The economy sector rises to the top

George Sell By George Sell
Uploaded 02 February 2018

George Sell looks at the rise and rise of the US economy extended stay segment.

Bill Clinton may have made his way to the Oval Office in 1992, thanks to the slogan "It's the economy, stupid", but in the current US extended stay hotel sector, it's the economy segment which is attracting the smart money.

The last year has seen the leading players in the economy sector announce significant expansion plans as the segment has outperformed the wider extended stay market.

According to the latest figures from The Highland Group, the economy segment reported the strongest growth in occupancy in Q3 2017 and has been the best performing extended stay segment in terms of REVPAR growth for the last two years.

This impressive performance has not gone unnoticed. Late last year, Choice Hotels announced it was acquiring the WoodSpring Suites brand in a $230 million deal. The acquisition will add nearly 240 economy extended-stay hotels in 35 states to the Choice Hotels portfolio, creating an extended-stay portfolio of more than 350 properties with its existing brands, MainStay Suites and Suburban Extended Stay.

Other major players in the space have also been active. Earlier in 2017, Starwood Capital launched its Uptown Suites 'premium economy' extended stay brand to operate alongside its existing InTown Suites flag. Uptown Suites is described as "a nationwide brand of upscale, economy-priced extended-stay suites for families, business travellers and long-term visitors".

Jon Pertchik, InTown Suites CEO, said: "Demand for value-oriented extended-stay lodging continues to rise and guests are increasingly seeking a hospitality experience that is pedestrian-friendly and walkable, with high-quality amenities and warm customer service. Uptown Suites aims to transform the economy extended-stay experience for our guests."

G6 Hospitality is rolling out its Studio 6 brand and now owns, operates and franchises more than 1,400 economy lodging locations under the Motel 6 and the extended stay Studio 6 brands in the US and Canada, and Hotel 6 and Estudio 6 brands in Latin America and is aiming to "propel the Studio 6 brand's recognition and positioning in the economy extended stay segment".

My Place Hotels currently has 37 hotels open and operating, with a short-term pipeline of 32 additional properties and medium term commitments for upwards of 40 more hotels to follow. One of its development partners alone, Iowa-based Matt Eller, has plans to build a total of 40 My Place-branded properties.

And the biggest player in the market, Extended Stay America, has had an eventful year which has included new leadership, the launch of its first major development program in many years, a franchise program, the completion of a billion-dollar renovation program, and a significant rise in profits.

There are several fundamental reasons why the economy segment is flourishing and attracting developer interest, according to Mark Skinner, partner at The Highland Group, which reports quarterly on the US extended stay sector's performance.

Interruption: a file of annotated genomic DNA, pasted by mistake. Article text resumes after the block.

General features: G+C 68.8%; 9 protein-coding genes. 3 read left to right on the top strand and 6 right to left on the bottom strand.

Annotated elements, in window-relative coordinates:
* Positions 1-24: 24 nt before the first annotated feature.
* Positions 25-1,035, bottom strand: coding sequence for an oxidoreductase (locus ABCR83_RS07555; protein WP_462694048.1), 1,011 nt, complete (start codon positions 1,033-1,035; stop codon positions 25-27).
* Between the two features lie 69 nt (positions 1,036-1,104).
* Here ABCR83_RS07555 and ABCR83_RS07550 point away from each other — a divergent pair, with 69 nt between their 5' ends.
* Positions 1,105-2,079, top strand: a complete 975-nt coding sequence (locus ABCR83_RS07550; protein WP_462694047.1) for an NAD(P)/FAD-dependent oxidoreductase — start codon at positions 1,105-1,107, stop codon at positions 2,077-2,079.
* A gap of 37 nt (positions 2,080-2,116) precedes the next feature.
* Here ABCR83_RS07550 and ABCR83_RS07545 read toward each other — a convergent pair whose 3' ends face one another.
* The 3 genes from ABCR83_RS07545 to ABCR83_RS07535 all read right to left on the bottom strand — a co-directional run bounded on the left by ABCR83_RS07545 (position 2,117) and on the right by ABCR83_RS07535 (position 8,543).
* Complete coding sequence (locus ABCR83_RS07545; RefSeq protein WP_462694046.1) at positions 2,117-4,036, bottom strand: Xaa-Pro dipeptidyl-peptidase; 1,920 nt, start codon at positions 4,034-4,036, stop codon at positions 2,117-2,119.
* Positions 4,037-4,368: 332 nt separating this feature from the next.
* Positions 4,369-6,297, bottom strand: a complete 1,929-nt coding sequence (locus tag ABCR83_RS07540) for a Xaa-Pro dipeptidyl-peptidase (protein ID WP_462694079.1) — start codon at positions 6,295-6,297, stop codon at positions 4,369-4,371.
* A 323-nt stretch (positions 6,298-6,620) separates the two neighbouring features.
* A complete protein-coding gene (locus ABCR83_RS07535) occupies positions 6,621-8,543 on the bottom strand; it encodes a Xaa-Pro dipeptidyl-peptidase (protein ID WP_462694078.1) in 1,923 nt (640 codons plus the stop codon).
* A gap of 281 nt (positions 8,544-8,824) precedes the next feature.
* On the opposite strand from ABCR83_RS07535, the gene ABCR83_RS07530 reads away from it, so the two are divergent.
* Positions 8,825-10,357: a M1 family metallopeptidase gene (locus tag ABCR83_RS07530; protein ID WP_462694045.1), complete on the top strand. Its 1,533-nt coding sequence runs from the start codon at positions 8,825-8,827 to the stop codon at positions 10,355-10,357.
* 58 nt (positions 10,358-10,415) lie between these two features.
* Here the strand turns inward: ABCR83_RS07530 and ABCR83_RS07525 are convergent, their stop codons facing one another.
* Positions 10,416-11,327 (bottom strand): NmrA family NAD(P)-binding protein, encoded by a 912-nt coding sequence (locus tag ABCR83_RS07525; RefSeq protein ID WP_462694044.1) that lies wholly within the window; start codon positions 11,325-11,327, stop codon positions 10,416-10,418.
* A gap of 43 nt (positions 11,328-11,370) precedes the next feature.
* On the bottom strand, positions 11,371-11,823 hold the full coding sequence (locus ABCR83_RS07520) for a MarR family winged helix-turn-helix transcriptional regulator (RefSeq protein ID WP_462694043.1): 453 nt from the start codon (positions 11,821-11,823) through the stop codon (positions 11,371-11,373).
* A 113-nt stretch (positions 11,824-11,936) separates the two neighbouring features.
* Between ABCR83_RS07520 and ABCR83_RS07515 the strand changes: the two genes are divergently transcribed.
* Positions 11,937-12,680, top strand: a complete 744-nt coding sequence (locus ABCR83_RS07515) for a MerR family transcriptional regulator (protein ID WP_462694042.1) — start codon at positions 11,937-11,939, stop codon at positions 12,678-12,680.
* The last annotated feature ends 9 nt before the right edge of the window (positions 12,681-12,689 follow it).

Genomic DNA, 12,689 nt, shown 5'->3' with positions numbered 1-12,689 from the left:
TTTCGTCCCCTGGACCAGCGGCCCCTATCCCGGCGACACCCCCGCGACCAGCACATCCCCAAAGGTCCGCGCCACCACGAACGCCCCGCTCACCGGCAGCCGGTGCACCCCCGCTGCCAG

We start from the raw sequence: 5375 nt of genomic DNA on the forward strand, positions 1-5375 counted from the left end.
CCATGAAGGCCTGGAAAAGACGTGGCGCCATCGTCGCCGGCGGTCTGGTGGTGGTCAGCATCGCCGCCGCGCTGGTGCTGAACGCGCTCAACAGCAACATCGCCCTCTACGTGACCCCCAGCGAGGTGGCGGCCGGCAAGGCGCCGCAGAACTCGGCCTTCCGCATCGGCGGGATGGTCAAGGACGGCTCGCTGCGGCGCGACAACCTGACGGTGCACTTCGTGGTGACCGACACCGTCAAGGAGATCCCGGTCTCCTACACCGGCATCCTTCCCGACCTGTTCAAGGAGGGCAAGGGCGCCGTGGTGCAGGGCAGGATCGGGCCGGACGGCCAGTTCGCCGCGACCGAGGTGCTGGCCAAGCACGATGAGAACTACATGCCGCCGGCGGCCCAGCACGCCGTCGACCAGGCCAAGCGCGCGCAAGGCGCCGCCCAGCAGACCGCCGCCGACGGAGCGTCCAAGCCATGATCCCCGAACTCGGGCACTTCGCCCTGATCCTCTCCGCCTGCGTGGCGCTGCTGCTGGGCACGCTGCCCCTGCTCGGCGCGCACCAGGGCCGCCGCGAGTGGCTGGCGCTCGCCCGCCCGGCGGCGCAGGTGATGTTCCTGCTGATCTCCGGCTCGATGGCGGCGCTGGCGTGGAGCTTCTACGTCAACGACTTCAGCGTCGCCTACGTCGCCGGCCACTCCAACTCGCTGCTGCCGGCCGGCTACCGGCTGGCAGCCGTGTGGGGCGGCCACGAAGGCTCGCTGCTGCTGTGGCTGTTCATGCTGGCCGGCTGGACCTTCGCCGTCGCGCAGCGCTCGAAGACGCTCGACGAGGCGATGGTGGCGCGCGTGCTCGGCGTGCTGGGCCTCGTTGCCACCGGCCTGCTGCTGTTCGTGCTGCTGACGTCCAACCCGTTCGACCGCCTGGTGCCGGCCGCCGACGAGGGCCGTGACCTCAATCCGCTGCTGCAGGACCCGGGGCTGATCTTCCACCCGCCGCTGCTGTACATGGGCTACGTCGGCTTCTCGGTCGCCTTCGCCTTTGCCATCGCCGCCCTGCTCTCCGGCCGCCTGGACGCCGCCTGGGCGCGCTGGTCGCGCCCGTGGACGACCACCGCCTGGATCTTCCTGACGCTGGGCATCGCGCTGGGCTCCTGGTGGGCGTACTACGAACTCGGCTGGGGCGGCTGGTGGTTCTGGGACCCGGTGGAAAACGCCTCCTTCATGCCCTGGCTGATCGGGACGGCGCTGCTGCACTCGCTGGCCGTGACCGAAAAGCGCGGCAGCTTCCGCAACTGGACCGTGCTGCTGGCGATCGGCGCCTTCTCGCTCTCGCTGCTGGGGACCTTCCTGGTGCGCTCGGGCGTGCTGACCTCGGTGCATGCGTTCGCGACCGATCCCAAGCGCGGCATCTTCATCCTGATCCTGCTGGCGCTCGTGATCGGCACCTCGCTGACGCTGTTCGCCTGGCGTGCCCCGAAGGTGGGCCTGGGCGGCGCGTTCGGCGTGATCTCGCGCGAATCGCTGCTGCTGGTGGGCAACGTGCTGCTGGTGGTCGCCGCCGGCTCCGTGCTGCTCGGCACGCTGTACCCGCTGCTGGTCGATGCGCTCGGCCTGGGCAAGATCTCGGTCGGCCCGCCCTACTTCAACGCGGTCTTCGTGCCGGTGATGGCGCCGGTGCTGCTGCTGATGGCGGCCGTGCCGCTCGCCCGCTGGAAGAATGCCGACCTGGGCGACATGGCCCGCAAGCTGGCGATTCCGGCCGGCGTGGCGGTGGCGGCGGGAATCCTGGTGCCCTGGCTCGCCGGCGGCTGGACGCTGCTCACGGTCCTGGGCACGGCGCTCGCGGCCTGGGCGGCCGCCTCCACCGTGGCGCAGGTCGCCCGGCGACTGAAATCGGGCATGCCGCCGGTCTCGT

Skinner says: "The product is very under represented in many, many areas. If you look at upscale and midscale extended stay hotels, there are about three or four times as many as there are in the economy segment. There has been relatively little new construction in the economy segment for a long time, so it's underserved and underrepresented. There's a lot of older product out there, which in some cases has become obsolete. Not only is there a good opportunity for new development of new hotels, but also for replacement of existing assets."

The resurgent US economy is one reason for the success of the sector, adds Skinner: "This type of hotels tend to do extremely well when there's a lot of construction going on, and at the moment there is, all across the United States, be that commercial, residential or infrastructure construction. In fact, major construction projects which employ migrant labour provide a probably the single biggest source market for this sector."

The buoyant nature of the US residential lettings market has also provided an opportunity for the economy extended stay segment. Skinner says: "They also pull a lot of interest from the residential market. The rental apartment market has very low vacancy rates right now so these hotels get used as temporary housing a lot. In terms of price, the monthly cost of an economy extended stay hotel might be a little higher than a modest rental apartment, but not much, and they offer greater flexibility because you don't have to sign a six-month or a one-year lease, you don't have to come up with down payments for your utility services and things like that. You just pay your week's rent up front and if you decide after three weeks you want to leave, you leave without being penalised for breaking your lease."

The year ahead is likely to see further string growth for the players in this segment, and it would be no surprise to see further M&A activity in the wake of the Choice/WoodSpring deal.

Development opportunities in the extended stay sector will be one of the subjects debated at the 2018 Serviced Apartment Summit Americas, in New York City on April 9 and 10. Click here to find out more.

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